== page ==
History of the Atlantic Cable & Undersea Communications
Memorabilia & Ephemera
|1858 Atlantic Cable Album|
the period of the 1820s through the 1860s many people kept albums of autographs,
drawings, and personal notes. The albums had blank pages of white and colored
paper, with an illustrated title page and other illustrations interspersed
throughout the volume. The covers of these books were often fine hand bindings
in embossed, gold, or blind stamped leather and cloth.
According to the American Antiquarian Society, which has an extensive collection of these 19th century albums, it is not known how they were created and marketed - it is quite possible that they were made to order or in small batches as souvenirs or for holiday gift giving. No two albums are identical, although there are many instances of similarities in page blocks, illustrations, or bindings.
album shown here is a souvenir of the 1858 Atlantic Cable laying, owned
by Miss Julia Smith of North Granville, New York, a town on the Hudson River
north of Albany.
The binding is black morocco leather; the cover is tooled, and gold-stamped "Atlantic Cable Album" with a cable design border. A 1/8" thick slice of the 1858 cable, with the word "Charm" above it, is inset into the cover. The back cover and spine are also tooled and gold stamped. To accommodate the cable sample, the front board is over twice as thick as the rear board.
|Front Cover||Spine and Fore-edge||Back Cover|
Click on each image for a larger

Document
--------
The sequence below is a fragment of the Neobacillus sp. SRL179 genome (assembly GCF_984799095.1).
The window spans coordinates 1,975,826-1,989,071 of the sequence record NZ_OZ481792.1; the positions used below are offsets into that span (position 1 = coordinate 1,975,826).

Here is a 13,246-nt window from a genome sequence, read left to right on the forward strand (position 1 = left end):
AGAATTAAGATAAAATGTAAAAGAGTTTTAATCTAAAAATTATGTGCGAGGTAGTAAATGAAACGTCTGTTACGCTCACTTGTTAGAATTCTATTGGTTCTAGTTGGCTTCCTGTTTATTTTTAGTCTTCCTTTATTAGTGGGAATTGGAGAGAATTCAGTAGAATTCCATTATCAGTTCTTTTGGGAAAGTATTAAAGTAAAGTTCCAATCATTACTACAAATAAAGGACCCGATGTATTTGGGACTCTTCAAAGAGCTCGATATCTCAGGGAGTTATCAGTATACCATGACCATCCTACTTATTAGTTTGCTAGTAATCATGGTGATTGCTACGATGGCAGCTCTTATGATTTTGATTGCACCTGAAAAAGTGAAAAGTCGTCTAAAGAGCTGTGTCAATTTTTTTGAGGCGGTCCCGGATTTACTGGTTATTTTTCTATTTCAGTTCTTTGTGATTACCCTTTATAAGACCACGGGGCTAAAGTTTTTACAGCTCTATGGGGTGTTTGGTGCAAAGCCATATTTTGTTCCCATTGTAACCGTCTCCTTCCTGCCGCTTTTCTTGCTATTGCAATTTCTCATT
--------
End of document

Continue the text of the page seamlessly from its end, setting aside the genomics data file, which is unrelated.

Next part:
The title page lithograph is marked "Lith. of A. Brett, Phila."
The album was created by John C. Riker of 315 Broadway, New-York, whose name appears on the title page. Riker was first listed in New York directories in 1827, and produced albums of this general style for many years.
The label pasted inside the front cover
|According to the label, the publisher was Eugene Ely, of Harper's Building, 335 Pearl Street, New York. The label also notes: "This Specimen of the Atlantic Cable guaranteed by the Publisher to be genuine. Patent applied for."|
|The album measures
7 3/4" high by 6 1/4" wide and contains 114 pages, of which six
leaves (including the frontispiece) are tissue-guarded chromolithographs
of floral subjects, 20 pages are colored stock, and 82 pages are plain white
paper. The page edges are gilt.
Ten of the pages have often lengthy inscriptions to the book's owner, the first and earliest being dated March 24 1860. Two of the inscriptions, one occupying two pages and the other a full page, mention the cable laying in their text. Most of the others are poetry of a Victorian sentiment, with one being just a brief and rather cryptic inscription from the owner's brother. Images and transcribed text of the inscriptions are reproduced below.
Some of the background material
here is derived from a
To Miss Julia Smith
|Julia, you ask a line from me,
Our thought on memory's page,
I fain would give of joy to thee,
And peace from youth till age.
Yet softer memories steal around
The tear enbalmed spot
Than e'er on earth have yet been found
With joy where grief is not.
And on the future coursing tide,
If dark thy lot should be
Remember, after storm there comes
The glorious sunlight free.